(WPR) -- A lack of new state funding for special education has forced school districts across Wisconsin to find that money elsewhere, according to a new report by a public policy think-tank.
That discrepancy between what schools need and what the state gives them has grown to more than $1 billion per year.
"The takeaway is it doesn't only affect special education kids," said Anne Chapman, a senior researcher at the Wisconsin Policy Forum, which issued the report. "Because of the way Wisconsin chooses to fund both regular education and special education, this sort of what you might call underfunding of the costs of special ed cascades to affect all the school districts in the state."
According to the report, special education costs eligible for state aid increased by roughly 18 percent to $1.4 billion over the course of a decade that began with the 2007-08 school year. At the same time, the state's primary source of special education funding remained flat at $369 million per year.
While schools have some leeway when it comes to cutting back other expenses, they're required by law to fund the full cost of special education, which can include services like speech language pathology, physical therapy, school nursing and transportation.
Chapman said the discrepancy forces tough choices at school districts.
It becomes very difficult for school districts to meet the needs of all students"It becomes very difficult for school districts to meet the needs of all students, not just special education students," Chapman said.
Chapman said state revenue limits restrict the amount of money a school district can spend per pupil. She said that means that for two-thirds of Wisconsin school districts, about a tenth of their general fund goes to pay for special education.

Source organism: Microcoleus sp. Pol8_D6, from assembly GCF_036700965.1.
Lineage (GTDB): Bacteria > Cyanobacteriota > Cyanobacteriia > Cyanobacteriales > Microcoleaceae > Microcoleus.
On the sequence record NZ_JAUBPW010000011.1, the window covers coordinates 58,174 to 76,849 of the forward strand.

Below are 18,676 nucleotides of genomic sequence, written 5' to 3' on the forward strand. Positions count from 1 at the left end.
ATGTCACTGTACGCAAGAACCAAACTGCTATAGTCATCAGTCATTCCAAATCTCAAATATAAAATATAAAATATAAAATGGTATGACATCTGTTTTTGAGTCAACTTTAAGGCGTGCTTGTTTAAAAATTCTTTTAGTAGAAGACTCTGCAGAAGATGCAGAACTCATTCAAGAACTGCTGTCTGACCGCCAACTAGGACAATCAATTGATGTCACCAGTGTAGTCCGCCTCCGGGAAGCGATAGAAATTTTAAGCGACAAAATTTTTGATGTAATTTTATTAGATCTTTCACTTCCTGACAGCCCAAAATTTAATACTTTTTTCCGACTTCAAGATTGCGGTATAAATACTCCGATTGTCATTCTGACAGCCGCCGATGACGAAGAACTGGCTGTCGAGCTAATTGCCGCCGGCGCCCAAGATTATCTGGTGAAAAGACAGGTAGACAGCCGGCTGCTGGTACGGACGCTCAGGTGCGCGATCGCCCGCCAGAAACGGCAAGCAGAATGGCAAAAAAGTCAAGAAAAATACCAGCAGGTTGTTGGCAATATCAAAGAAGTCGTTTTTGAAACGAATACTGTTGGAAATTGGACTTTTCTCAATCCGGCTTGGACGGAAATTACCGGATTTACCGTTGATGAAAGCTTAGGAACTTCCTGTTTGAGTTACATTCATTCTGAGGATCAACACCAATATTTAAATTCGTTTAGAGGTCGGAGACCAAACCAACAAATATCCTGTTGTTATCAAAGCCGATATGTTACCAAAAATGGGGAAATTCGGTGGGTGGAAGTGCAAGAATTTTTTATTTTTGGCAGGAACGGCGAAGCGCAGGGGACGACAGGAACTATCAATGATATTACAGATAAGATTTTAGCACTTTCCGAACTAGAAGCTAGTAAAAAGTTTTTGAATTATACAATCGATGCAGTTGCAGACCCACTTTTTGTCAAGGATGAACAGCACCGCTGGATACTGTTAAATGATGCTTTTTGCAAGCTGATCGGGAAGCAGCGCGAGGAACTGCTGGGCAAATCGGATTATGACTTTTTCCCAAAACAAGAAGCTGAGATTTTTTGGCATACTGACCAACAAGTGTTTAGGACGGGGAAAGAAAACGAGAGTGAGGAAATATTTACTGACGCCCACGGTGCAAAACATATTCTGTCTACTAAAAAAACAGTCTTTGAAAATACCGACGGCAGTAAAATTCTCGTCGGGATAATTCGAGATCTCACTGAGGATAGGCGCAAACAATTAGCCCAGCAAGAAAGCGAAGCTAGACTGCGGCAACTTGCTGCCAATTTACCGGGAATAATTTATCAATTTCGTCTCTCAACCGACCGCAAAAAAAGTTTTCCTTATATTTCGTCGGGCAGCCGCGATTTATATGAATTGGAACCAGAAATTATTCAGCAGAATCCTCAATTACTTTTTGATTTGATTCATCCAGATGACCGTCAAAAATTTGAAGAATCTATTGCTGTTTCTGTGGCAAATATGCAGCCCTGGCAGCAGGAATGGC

The report comes at a time when lawmakers from both parties are talking about the need to increase special education funding, and Gov. Tony Evers has promised a dramatic increase in his budget.
Right now, the state funds about 25 percent of eligible special education costs. A bipartisan Blue Ribbon Commission on School Funding, which was appointed by Republican legislative leaders, recommended increasing that to as little as 30 percent or as much as 60 percent.
Evers' budget would hit the high end of the commission's recommendations, increasing special education funding by $600 million over two years.
Statewide in the 2017-18 school year, 118,546 students with disabilities were enrolled in Wisconsin school districts and independent charter schools, or 13.8 percent of total public enrollment.
Children can qualify for special education due to a variety of disabilities, ranging from speech or hearing conditions, to learning disabilities.
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